Paul Minears, in his book ” Work and vocation in scripture” said the Bible is ” an album of casual photographs of laborers… A book by workers, about workers, for workers… that is the Bible.

Genesis opens with introducing God at work, the first and finest worker in the universe. The Bible shows that God is still working ( John 5:17) contrary to the belief that God after creation is resting eternally.

Throughout the Bible we see different images of God as a worker, such as a gardener( Gen. 2:8), shepherd ( Ps 23), potter( Jer.18:6), physician( Mathew 8:16), teacher( Ps 143:30), vineyard-dresser(Isa 5:1-7), and metalworker & refiner(Mal.3:2-3, Eze 22:20). These are metaphors drawn from almost every trade, craft and role in human experiences. God is active and creative today: creating, sustaining, redeeming, transforming and consummating– as he was when he began to make this vast universe.

We must bear in mind that the ultimate goal for everything makes everything different, including our everyday work. For instance, we see God throughout the Bible wants all his creature meet with him at the marriage supper in Revelation, but began the process from Genesis. This is the kingdom perspective on work.

The kingdom is essentially the spread of the goodness and shalom of God in the world and human life. Vatican 11, Russ Barta, founding president of the National Center for the laity says. “Our earthly task is to marry and beget, to establish civilizations and cultures, to create cities and industries, to search relentlessly for justice in institutions, to pursue the mysteries of life scientifically and philosophically, to fashion the best in arts, to mediate harmony among people” that is the kingdom work.

We are created in the image of God and after his likeness, hence we are also made in the image of God as workers, we are called to work as God does ( Gen.1:28) that calling does not stop at age 65, there is no retirement age. Our work involves being vice-regents over creation, act as stewards of God’s created world. Creation is neither a curse nor an idol, but a reality with the signature of God on it, and a reality on which humankind is also to write its signature through beeing world-makers, culture-makers, tool-makers, community-makers and beauty makers.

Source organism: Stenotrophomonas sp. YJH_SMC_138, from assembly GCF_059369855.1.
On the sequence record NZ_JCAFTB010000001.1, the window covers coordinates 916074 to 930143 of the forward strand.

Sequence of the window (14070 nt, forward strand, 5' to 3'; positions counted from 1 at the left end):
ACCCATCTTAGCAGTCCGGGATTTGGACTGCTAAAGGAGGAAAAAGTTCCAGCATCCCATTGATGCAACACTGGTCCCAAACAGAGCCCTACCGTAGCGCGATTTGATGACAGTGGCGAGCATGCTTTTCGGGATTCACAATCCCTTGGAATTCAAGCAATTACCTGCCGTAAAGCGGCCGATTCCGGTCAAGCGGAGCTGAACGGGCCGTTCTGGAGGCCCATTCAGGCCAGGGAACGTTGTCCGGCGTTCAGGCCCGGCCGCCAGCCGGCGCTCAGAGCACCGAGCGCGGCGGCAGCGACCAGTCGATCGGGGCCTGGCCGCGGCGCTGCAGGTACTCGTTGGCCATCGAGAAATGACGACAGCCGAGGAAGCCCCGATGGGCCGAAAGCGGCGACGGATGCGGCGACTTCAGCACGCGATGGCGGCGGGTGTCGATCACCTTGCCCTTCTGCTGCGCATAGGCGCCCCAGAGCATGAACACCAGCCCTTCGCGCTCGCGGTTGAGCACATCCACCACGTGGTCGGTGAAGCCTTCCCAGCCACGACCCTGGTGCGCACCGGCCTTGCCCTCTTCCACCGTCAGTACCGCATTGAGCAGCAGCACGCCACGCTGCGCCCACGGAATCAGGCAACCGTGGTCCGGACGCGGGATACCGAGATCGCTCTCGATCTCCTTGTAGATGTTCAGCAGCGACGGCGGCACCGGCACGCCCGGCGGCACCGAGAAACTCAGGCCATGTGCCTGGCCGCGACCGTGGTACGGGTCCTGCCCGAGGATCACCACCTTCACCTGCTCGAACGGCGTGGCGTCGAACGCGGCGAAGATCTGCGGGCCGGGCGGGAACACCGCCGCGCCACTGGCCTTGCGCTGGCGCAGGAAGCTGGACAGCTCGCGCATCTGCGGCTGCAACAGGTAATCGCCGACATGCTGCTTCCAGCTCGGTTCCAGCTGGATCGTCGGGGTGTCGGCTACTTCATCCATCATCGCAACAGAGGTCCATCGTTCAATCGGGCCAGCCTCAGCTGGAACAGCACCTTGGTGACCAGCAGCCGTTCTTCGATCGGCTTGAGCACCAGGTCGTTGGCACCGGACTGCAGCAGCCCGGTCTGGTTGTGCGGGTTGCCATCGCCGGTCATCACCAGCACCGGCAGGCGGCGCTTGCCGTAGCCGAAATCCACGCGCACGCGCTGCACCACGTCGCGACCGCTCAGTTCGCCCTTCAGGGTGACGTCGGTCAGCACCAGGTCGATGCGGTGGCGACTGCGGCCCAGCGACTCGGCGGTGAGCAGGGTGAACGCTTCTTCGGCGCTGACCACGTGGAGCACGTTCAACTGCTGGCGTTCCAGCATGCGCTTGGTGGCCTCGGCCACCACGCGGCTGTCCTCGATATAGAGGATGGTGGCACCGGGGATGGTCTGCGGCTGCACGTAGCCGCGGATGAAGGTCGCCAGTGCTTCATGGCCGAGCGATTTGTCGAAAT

Work is good. It is intrinsically good, which means that work is good in itself. It is also extrinsically good-good for what it produces and what it leads to. The two words God used in his command ( Gen. 2:15) for Adam to work are abad (work) and Shamar( take care). Interestingly these words are also used to mean ” service to God” and ” keeping of his commandments” respectively. This implies that we should make no distinction between sacred and secular work. In God’s design, there is no dualism-sacred and secular.

Every human being has a distinctive work to bring to the world. Human work God-like when it is relational. This means we are all designed to work together: each person’s work is to be enriched by and intended to enrich his or her neighbor. Genesis continues to tell us about other workers: Cain; the people that built the Tower of Babel, Abraham & Sarah, who were the first missionary workers, Jacob, the herdsman in the far country, Joseph who as a believer running the affairs of Egypt governance, second in command to Pharoah, Moses led the Hebrew people out of a violent and terrible work situation in Egypt. We see inspired Bezaleel and Aholiab great men who work in all manner of workmanship.

I know there are great hunger and yearnings in the heart of many looking for what to do and find fulfillment in life. If this is your heart cry, this Institute is the answer to your quest. Enroll today for a better understanding of work life and perspectives. Welcome to where destinies are shaped & callings identified!!

Dr. King Y.M. Kinang

President (ICPR)